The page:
Sounds pretty easy at first, just tell your shampoo shop to buy the tube from appointed tube supplier... but seldom, unfortunately, is it that easy. Below I detail some of the common ways foreign buyers get screwed when attempting to do this.

"Not my fault"

a) If anything goes wrong, say a leaky tube, both parties will blame the other one and you will find it hard to negotiate a solution. So good contracts, backed by robust factory QC and 3rd party inspection becomes essential.

Hidden agendas

b) The tube manufacturer currently used is probably being used by the shampoo factory for a reason. Perhaps they have good quality and the shampoo shop is hesitant to change. Maybe they are accurate when they say, "let's not switch sub suppliers because while the tube you have found is less money, but it has poor quality and late delivery." But in my experience, it is probably true that the tube factory you found is better than the one the shampoo factory is using because so often the factories pick sub-suppliers based on family relationship, hidden commissions, proximity to production site and common linguistic/ethnicity (Hunan bosses like to work with Hunan suppliers, Shanghai with Shanghai, Zhejiang with Zhejiang people... ).

Unfortunately, the factory owner's "second cousin who owes a tube shop in the next city over", is rarely the best option for tubes in terms of price, quality, lead-time at a national level. In short, you may find some friction if you try to force a new sub-supplier into your shampoo vendor. But it all comes down to money, and if you have the leverage the supplier will most likely make the adjustments for you. BUT that is not the end of the story.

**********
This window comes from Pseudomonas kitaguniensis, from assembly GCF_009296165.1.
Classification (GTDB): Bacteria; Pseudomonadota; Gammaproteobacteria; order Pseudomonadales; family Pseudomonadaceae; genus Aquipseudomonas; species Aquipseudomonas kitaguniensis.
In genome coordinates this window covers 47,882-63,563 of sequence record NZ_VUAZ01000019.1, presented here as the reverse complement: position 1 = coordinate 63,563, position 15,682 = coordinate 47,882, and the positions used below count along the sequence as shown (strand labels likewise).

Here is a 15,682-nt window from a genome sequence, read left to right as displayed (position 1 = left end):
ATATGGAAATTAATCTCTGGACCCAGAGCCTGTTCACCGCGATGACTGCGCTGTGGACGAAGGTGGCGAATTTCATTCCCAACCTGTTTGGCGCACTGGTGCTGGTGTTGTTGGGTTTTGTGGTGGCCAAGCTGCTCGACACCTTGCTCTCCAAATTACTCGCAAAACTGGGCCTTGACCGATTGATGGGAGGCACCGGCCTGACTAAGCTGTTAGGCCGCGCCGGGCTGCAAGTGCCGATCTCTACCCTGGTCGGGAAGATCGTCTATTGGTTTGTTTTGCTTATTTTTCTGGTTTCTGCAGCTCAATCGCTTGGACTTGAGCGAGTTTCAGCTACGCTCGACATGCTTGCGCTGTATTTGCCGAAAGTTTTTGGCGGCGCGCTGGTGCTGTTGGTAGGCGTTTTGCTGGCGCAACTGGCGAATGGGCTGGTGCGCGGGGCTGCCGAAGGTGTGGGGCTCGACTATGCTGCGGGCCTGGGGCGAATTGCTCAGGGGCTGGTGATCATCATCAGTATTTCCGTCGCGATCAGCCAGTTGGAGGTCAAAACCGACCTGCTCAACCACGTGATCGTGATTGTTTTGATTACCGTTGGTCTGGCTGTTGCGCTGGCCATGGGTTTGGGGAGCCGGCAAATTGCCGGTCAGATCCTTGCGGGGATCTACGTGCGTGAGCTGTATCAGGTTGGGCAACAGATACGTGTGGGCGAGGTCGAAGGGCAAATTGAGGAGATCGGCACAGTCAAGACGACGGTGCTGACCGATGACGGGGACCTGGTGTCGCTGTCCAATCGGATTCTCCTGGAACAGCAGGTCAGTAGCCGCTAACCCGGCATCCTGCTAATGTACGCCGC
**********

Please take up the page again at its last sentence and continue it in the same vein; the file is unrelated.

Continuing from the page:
c) It is not uncommon for sub-suppliers to partner up with your supplier in ways unknown to you; such as to create kick backs amongst themselves, VAT rebate shenanigans and general collusion to mutually milk the foreign buyer.

It wouldn't be fair for me to bring up the scary points above without offering some solutions to protect yourself.

  • Get a feel for your shampoo supplier's willingness to use your tube supplier. If the move creates friction, you'll need to evaluate the potential savings against the costs of playing hardball and forcing the issue.
  • Consider outsourcing the whole thing to a contract manufacturer who wants your assembly business and is not linked to any pre-determined APL (approved vendor list). In other words, you tell the contract assembly partner what to assemble in the way you want it made using the materials you desire. Critical point:
    • Make sure this partner is very honest (won't get hidden payments from sub suppliers)
    • Has clear pricing (no hidden costs)
    • Perhaps most important, they should offer a warranty on their work to avoid the "blame it on sub supplier" attitude.
    • And of course, they should know VAT inside and out, or you risk losing your full rebate.
  • If you go with the current shampoo shop and spec-in the tubes, you may want to retain the services of an independent VAT specialist to do a supply chain review (in secret on your behalf) and ensure there is no funny business.